I love how you can find an unexpected blessing at an event like this. A bunch of us were sitting around talking XML geek talk. Don Box and Miguel de Icaza were talking about RelaxNG / XML Schema. Miguel was doing the standard "RelaxNG is so much simpler" bit. Don pointed out that James Clark has a tool, trang, that will convert RelaxNG schemas into W3C XML Schema. He went on to point out that if all you wanted RelaxNG for was a simple syntax, then why not just write RelaxNG and then use those tools to convert them to Schema. At that point, the lights went on for me. At the last ApacheCon, Andy Clark and I talked about how much work it would be to adapt Jing to use the Xerces XNI instead of SAX, with the goal of being able to plug the adapted Jing into Xerces so that Xerces would have support for RelaxNG. We thought that this would be a way to help more people use RelaxNG. I actually had started to do this a few weeks ago, before working for food took priority. After Don's comments, I decide that using James Clark's trang solves the problem that I wanted to solve, without importing another large code base into Xerces. RelaxNG advocates will go on to tell about the schemas that RelaxNG can express that Schema can't, but I don't care about those cases. Saved me a few weeks work that can go towards other efforts. That alone made it worth the trip.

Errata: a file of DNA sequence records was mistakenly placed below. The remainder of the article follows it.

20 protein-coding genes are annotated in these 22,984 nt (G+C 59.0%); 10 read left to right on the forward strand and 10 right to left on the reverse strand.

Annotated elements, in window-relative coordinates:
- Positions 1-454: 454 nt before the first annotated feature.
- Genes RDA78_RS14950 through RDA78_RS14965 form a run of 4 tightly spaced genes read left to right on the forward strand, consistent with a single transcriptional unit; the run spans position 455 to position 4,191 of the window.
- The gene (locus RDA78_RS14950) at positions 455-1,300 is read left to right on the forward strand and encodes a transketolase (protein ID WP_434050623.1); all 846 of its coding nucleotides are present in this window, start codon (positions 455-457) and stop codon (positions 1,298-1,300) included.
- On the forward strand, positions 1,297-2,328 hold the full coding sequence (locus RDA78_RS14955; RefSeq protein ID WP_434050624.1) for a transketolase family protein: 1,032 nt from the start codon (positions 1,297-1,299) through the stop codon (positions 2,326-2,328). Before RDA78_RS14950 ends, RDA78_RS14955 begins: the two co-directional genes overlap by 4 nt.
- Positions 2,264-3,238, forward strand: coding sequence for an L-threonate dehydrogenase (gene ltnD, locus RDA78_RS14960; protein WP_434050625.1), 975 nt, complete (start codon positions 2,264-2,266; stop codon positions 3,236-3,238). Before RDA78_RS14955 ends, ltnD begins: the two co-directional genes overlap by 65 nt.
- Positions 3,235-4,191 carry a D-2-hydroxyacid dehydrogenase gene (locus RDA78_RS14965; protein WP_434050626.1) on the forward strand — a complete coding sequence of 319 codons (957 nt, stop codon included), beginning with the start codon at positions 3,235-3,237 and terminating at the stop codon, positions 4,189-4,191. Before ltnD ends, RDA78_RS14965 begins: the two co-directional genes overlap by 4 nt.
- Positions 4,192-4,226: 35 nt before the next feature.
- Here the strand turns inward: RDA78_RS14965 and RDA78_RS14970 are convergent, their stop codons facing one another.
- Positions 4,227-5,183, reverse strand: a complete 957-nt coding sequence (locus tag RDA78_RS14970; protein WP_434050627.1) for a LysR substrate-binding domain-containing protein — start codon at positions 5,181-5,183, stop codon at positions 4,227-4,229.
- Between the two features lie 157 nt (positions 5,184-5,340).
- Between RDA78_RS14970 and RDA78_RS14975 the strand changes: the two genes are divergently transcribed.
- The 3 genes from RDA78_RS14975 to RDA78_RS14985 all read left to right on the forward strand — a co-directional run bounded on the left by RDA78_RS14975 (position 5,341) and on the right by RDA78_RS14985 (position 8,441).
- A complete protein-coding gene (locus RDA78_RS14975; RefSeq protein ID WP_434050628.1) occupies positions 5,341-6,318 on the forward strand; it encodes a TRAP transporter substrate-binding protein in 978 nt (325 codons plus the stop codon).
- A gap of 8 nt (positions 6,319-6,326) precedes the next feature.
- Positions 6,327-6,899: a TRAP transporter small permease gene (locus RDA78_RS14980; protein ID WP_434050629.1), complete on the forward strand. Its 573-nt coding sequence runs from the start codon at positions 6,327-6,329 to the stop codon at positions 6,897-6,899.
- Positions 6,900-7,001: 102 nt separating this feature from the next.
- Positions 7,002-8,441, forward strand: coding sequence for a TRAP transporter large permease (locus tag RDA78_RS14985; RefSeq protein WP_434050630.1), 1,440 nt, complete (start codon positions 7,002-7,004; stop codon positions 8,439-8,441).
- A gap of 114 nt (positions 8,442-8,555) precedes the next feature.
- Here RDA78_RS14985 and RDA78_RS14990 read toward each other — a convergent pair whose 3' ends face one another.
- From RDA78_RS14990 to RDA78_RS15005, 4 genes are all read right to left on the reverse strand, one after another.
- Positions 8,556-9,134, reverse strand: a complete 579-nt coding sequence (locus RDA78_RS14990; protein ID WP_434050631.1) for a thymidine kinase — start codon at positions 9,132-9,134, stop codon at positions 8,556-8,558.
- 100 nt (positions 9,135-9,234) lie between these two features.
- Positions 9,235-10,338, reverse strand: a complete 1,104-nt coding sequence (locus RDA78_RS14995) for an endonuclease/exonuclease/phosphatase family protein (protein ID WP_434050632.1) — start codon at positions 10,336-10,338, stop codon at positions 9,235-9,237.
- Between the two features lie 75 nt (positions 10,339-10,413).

Miguel was giving demos of the latest Mono drops, including a Mono base photo browser. He also showed a compiler bootstrap -- something only a geek could love. I noticed that many of the Microsoft folks were paying very close attention to what Miguel was showing and seemed very impressed and complimentary towards it. Joshua Allen has already commented to this effect. I have a few more thoughts on Mono/.Net/CLR that I'll save for another post.